Summer Skin Allergies

How To Treat Skin Allergies and What To Use This Summer,

Insight From Doctor and Beauty Entrepreneur Dr. Liia Ramachandra

Summer is a time for fun in the sun and enjoying the benefits of warm weather. But spending time outside and being exposed to UV rays and allergens can cause your skin to flare up if you’re not careful. Dr. Liia Ramachandra, an expert on allergies, autoimmune conditions, and skincare formulations, has many tips and tricks on how to treat skin allergies and what to use this summer.

Proactive Treatment With Sunscreen

No sunscreen can completely block UV rays, but it does offer a crucial barrier of protection. Any skin with potential exposure to UV rays should be covered with sunscreen 30 minutes before going outside then reapplied (at least) every two hours. When choosing a sunscreen, be sure to read the label to confirm you are not allergic to any ingredients and choose an SPF level appropriate for you.

Harmful UV Rays are around all year long, not only in the summer. Dr. Liia recommends protecting your skin with sunscreen any time your skin will be exposed, even in the winter!

Minimizing UV Exposure With Clothing and Hats

High heat and exposure to UV rays can cause common skin problems like dry, irritated skin and comedogenic skin conditions like pimples, blackheads, and rashes. To help remedy this problem, wear light clothes, a hat that covers your face, neck, and back and avoid direct sunlight by staying in the shade.

Use Mild Soaps

After being exposed to UV light, choose a mild, oil-free face wash to clean your skin. Immediately replacing your facial oils with light skin serums and oil-free creams can help your skin combat dryness and irritation caused by exposure to excessive ultraviolet light conditions.

Being in a swimming pool or in seawater can help cool you down but can also increase the chances of a breakout. After swimming, take a shower with warm water and use a mild soap. Then, add skincare products that help moisturize your skin.

“Do not use comedone extractors on thin, compromised skin as it can cut or bruise the skin.”

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Be Aware of Sun-Sensitivity With Medications and Foods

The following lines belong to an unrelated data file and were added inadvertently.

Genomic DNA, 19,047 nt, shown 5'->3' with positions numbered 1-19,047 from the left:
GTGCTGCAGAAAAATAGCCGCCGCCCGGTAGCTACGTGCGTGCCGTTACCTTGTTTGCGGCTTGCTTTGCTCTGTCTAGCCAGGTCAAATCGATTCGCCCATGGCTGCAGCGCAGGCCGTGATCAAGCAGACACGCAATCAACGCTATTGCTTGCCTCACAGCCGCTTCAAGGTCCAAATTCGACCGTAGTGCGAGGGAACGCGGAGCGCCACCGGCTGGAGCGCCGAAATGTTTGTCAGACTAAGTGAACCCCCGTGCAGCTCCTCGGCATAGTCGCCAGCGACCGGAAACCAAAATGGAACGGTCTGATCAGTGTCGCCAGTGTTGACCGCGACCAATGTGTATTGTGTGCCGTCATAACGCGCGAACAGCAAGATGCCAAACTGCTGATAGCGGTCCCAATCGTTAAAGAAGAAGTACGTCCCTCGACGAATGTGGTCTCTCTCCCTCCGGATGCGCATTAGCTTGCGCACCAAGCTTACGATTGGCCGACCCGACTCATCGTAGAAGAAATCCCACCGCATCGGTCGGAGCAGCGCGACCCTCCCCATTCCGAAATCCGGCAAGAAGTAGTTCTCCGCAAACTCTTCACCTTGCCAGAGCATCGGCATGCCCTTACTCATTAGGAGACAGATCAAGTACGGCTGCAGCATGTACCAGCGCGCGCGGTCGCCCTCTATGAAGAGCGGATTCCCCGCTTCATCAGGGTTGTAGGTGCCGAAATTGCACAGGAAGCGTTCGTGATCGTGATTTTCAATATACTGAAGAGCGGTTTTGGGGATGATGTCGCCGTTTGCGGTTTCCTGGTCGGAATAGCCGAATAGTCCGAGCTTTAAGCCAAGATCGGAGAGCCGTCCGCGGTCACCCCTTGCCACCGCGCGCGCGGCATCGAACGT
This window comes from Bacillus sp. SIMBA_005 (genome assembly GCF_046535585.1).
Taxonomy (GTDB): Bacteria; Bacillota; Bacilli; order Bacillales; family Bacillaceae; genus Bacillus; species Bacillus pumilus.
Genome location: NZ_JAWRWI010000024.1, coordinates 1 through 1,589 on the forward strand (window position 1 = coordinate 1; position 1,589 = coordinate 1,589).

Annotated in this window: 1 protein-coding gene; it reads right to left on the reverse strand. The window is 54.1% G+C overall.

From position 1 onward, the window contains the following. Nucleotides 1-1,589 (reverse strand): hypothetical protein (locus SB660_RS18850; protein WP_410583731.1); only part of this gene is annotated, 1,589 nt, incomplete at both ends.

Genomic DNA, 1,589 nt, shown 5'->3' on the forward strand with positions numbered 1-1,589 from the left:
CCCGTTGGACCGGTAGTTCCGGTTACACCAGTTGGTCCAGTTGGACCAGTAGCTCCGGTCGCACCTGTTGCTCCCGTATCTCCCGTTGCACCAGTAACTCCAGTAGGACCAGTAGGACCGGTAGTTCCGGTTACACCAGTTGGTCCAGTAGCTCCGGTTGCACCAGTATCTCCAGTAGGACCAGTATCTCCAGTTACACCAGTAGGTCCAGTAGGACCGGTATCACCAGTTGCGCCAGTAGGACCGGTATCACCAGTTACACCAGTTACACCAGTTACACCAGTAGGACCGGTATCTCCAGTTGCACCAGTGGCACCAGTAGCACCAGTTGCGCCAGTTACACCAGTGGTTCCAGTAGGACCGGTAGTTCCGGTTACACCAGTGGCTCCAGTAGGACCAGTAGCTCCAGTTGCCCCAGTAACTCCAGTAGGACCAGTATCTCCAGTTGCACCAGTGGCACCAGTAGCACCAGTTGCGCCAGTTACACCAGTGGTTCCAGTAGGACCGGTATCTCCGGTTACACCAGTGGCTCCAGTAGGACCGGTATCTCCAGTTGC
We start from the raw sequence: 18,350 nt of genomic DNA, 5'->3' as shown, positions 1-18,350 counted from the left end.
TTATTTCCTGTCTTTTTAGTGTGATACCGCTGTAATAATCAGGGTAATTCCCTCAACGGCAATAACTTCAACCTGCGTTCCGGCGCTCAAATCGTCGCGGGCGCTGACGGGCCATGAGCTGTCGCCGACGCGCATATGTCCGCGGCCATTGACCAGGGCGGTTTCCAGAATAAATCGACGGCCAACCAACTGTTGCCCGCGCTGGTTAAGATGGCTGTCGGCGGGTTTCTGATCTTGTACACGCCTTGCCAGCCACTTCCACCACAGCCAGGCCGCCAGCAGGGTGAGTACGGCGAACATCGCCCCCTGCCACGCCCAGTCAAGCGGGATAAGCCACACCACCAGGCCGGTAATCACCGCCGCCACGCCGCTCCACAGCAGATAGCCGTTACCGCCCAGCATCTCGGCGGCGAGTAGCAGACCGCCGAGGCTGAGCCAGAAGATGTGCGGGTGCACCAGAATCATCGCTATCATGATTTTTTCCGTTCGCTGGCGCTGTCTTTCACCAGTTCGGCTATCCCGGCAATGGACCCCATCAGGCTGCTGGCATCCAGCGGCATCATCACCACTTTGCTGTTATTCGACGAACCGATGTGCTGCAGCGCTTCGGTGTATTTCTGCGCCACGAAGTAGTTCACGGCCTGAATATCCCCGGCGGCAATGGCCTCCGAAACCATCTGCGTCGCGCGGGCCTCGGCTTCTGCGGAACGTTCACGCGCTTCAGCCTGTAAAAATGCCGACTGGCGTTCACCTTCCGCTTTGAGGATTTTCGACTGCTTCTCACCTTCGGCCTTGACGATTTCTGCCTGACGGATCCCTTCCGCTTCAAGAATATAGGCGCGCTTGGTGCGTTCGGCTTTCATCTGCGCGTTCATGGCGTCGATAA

Certain types of foods and medicines and sun-sensitizing drugs can cause sensitivity or trigger an allergic reaction when your skin is exposed to the sun’s ultraviolet rays. Celery, dill, fennel, figs, lime, parsley, and wild carrots are known to enhance sensitivity. Some medications and vitamins include antihistamines, oral contraceptives, non-steroidal anti-inflammatory drugs (NSAIDs) like ibuprofen, certain antibiotics, certain oral diabetes drugs, diuretics, and specific types of antidepressants.

Check the Ingredients in Skincare Products

Common ingredients in skincare products, perfumes, and natural oils contain certain sun-sensitizing chemicals. Alpha hydroxy acids like glycolic acid, salicylic acid, and Retin-A are in many skincare products, and some acne serums and creams contain chemicals like benzoyl peroxide, known to cause sensitivity. Musk, rosemary, and sandalwood can also trigger these effects on sunlight.

Dr. Liia has found that high-quality skin creams and serums can help soothe skin conditions. Dr. Liia recommends “stay[ing] away from gluten in your skincare” as well as allergen-free, vegan-friendly, light serums and creams for all skin types to hydrate skin, retain moisture, and alleviate dryness and irritation.

A simple way to avoid skin issues and sun sensitivity caused by allergens is to find out what your allergens are and avoid them. You can pinpoint your allergens by eliminating common sun-sensitivity-causing ingredients then re-introducing them to your skin or diet. Now that you know how to treat skin allergies and what to use this summer, you can be safe while having fun!